Archivi per la categoria ‘Filippo Palazzini – Domenico Morelli’


Domenico Morelli (4 August 1826, Naples, Italy — 13 August 1901, Naples) was an Italian painter, who mainly produced historical and religious works.
He was born to a poor family. His talent was noted, and he was enrolled at the Royal Academy of Fine Arts in Naples in 1836-1846, where he befriended Francesco Saverio Altamura. His early works contain imagery drawn from the Medieval stories and Romantic poets such as Byron. In 1848 he won a fellowship to study in Rome. But had just returned to Naples, when the insurrections of 1848 erupted in Naples. He joined the protesters in the barricades on via Toledo, and was wounded and briefly imprisoned. In a retrospective published after his death, Isabella Anderton would label Domenico as one of the warrior artists of Italy, a group which also included Filippo Palizzi, Telemaco Signorini, Stefano Ussi, and Francesco Saverio Altamura.
Released, Morelli returned to Rome and visited Florence in the 1850s where he received his first public recognition for The Iconoclasts. He participated in the Universal Exposition in Paris in 1855 and, later, in Florence was an active participant in the Macchiaioli discussions on Realism. Morelli claimed that it was these discussions that made his own work less academic and helped him to develop a freer style and to experiment with color. In this period, he is grouped into the school of Realism.
By 1857, he had returned to Naples. He was a member of an independent society, led by his friend Filippo Palizzi, to promote the liberal arts, called the Societa Promotrice in 1862.[2] He was appointed consultant for new acquisitions of the Capodimonte art museum in Naples and, thus, had significant impact on the subsequent direction of the collections. In 1868, Morelli became a professor of painting at his old school, now the Royal Institute of Fine Arts in Naples. From that period onward, his interest turned to religious and mystical themes, drawn from mostly Christian, but also Jewish and Muslim traditions. Perhaps best-known from this period is the Assumption on the ceiling of the Royal Palace in Naples. Morelli was also one of the collaborators for the illustrations of the Amsterdam Bible in 1895. From 1899 until his death, he was president of the Royal Academy of Fine Arts in Naples. In 1886, he was knighted a senator by the King. Among his pupils was Francesco Paolo Michetti and Enrico Salfi. Morelli designed the frescoes painted for the tomb of Giacomo Leopardi, located in the church of San Vitale, but they were completed posthumously by his son-in-law, Paolo Vet.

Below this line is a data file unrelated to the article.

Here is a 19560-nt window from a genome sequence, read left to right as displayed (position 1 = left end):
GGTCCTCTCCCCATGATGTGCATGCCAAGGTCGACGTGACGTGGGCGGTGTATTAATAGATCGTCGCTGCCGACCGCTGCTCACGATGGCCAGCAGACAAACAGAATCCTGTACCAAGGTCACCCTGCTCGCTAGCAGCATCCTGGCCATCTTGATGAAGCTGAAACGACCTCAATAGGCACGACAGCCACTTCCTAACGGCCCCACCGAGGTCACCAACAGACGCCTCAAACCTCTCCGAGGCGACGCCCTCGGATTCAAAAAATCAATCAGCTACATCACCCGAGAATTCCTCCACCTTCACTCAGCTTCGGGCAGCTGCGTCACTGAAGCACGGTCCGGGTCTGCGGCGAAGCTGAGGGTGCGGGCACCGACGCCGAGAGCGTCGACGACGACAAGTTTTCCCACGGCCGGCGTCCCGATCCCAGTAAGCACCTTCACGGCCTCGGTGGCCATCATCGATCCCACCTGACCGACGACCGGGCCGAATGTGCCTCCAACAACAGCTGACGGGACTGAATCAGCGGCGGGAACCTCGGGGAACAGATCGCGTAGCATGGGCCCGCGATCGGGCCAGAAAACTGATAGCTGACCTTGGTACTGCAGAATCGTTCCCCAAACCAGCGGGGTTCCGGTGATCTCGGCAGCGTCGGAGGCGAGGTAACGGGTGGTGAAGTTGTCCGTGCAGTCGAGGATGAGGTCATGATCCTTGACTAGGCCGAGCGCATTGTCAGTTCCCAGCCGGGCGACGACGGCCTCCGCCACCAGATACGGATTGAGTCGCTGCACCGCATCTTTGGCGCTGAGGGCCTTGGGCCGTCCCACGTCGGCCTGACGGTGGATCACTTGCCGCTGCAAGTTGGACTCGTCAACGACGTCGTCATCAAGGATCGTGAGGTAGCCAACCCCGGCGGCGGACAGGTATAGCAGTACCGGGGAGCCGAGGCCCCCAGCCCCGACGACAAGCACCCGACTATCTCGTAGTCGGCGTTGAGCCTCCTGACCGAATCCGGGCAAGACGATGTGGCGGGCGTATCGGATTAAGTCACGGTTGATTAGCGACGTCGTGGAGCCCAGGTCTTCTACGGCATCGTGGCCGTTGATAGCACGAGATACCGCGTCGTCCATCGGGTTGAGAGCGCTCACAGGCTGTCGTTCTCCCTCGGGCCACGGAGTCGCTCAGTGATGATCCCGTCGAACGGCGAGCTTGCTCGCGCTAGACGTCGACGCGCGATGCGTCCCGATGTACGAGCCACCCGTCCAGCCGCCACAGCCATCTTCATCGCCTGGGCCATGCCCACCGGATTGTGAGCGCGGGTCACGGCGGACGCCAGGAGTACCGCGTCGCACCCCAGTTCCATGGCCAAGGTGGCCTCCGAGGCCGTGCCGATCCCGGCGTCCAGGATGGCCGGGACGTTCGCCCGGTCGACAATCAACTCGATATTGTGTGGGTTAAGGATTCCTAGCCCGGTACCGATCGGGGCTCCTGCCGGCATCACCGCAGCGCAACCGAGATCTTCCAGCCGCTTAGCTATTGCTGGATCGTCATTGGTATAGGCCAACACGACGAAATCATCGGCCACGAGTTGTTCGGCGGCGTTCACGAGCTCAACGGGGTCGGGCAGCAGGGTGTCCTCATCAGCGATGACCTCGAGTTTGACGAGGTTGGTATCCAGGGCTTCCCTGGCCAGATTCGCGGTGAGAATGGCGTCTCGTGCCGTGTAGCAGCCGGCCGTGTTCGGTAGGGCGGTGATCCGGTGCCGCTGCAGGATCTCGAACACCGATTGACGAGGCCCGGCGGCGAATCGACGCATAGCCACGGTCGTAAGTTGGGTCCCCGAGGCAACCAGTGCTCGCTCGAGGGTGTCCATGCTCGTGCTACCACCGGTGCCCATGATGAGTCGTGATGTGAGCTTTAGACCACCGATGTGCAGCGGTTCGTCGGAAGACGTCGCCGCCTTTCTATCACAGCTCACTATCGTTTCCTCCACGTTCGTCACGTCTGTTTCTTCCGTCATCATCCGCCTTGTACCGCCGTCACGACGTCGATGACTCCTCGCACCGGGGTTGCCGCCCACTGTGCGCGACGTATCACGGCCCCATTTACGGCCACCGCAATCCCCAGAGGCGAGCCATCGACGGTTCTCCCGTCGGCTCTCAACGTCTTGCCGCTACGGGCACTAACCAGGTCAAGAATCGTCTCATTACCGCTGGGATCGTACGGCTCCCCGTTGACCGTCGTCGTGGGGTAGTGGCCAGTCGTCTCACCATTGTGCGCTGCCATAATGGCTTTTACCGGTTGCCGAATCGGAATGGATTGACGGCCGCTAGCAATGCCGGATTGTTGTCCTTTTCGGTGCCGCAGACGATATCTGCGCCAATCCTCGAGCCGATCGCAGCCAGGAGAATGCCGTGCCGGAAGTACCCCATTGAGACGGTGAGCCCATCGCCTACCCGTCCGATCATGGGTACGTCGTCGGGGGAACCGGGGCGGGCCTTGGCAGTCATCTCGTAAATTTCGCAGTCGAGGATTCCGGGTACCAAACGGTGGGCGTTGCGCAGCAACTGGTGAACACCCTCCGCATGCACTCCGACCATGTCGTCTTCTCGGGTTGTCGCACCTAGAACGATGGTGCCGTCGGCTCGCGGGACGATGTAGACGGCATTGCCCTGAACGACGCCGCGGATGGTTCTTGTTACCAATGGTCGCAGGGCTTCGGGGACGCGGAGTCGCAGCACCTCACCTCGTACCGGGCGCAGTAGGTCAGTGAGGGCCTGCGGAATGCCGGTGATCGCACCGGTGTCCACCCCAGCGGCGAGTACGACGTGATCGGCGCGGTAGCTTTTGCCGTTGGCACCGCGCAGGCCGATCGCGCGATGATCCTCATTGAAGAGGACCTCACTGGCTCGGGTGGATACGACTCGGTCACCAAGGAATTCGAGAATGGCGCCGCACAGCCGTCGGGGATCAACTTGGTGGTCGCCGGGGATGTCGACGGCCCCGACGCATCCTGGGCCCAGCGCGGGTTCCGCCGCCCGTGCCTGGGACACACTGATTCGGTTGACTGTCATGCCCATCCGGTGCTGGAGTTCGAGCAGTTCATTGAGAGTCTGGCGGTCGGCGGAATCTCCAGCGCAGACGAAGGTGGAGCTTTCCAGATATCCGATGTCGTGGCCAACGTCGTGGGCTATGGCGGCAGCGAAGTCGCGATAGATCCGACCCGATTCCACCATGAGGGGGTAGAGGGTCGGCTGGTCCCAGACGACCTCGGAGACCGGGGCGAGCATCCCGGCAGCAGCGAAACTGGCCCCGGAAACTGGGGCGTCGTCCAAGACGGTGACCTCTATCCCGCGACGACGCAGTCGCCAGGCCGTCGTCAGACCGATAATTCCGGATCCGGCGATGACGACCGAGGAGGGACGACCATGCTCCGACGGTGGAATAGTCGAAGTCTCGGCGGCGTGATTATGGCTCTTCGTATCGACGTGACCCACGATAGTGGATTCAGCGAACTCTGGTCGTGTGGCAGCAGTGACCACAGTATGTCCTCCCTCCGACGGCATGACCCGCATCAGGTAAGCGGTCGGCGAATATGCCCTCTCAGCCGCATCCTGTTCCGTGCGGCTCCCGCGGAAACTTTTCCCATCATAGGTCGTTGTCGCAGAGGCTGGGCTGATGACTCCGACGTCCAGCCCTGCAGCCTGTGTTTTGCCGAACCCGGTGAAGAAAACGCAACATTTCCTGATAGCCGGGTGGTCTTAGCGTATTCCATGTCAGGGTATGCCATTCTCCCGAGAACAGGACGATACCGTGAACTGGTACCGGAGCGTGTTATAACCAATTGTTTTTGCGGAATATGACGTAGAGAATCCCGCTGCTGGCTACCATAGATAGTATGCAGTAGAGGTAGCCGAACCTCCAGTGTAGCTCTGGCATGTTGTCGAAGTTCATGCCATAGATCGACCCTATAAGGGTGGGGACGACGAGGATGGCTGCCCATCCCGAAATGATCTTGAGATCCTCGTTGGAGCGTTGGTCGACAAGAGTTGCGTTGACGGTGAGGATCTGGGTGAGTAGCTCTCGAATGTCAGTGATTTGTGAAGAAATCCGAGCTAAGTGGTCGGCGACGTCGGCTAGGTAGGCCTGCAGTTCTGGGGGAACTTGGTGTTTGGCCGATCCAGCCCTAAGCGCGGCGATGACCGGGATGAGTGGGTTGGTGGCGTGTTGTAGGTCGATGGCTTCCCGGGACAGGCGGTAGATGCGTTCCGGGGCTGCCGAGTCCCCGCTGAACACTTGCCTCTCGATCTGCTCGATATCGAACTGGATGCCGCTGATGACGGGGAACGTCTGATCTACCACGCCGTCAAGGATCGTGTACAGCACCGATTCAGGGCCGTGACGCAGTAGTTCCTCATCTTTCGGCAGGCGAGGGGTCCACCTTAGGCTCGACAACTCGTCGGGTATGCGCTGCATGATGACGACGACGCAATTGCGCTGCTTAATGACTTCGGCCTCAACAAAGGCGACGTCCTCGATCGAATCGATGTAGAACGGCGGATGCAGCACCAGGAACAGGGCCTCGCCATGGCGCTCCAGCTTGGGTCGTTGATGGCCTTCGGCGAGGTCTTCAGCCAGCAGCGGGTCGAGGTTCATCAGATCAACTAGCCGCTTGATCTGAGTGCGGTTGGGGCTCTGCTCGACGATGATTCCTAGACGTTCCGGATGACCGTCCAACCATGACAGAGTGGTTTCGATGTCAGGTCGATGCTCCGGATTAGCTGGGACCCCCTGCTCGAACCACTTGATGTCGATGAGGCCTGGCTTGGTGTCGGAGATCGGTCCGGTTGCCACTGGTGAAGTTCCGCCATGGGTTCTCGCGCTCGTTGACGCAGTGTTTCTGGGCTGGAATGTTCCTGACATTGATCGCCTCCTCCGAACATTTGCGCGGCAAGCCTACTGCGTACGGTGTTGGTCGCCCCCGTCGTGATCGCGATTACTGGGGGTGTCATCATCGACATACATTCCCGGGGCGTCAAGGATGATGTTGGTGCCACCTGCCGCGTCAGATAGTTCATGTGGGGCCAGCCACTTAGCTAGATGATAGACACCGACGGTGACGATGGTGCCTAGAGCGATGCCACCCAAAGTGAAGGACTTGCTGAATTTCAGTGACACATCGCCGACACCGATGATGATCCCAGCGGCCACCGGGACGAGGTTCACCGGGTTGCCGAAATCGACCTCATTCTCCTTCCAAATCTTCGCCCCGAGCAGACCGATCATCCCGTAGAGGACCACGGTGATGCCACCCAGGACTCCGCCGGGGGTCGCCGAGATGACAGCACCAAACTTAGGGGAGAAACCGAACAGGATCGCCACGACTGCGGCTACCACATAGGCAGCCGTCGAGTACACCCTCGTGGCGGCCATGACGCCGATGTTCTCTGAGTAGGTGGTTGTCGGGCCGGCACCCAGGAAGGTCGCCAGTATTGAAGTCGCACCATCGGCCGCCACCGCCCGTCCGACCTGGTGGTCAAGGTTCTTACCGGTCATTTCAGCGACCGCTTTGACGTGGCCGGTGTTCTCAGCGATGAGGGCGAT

Filippo Palizzi moved to Naples in 1837 and enrolled at the Royal Institute of Fine Arts but withdrew after few months to attend the private school of the painter Giuseppe Bonolis. Contact with his brother Giuseppe, who moved to France in 1844, introduced him to the painting of the Barbizon School. He visited Paris on the occasion of the Universal Exhibition in 1855 and then went on to Holland and the Netherlands. Having returned to Paris in 1863, he concentrated on nature studies from life and took part in the Universal Exhibition of 1867, winning a gold medal. The following decade saw further work on the handling of light both in landscapes painted outdoors and in paintings of interiors. He often paints Genre topics of children with animals.
His only painting at the Museum of Capodimonte, the Exodus of Animals from the Ark, is a parade of different species.
An advocate of the need to bring academic teaching up to date, he founded the Naples Società Promotrice di Belle Arti in 1861 together with Domenico Morelli and the Museo Artistico Industriale in 1878, being appointed director two years later. Filippo Palizzi was named commendatore of the Order of the Crown of Italy and of the Austrian Order of Franz Joseph, and honorary Associate of numerous Academies. His brothers Nicola and Giuseppe Palizzi were also painters.

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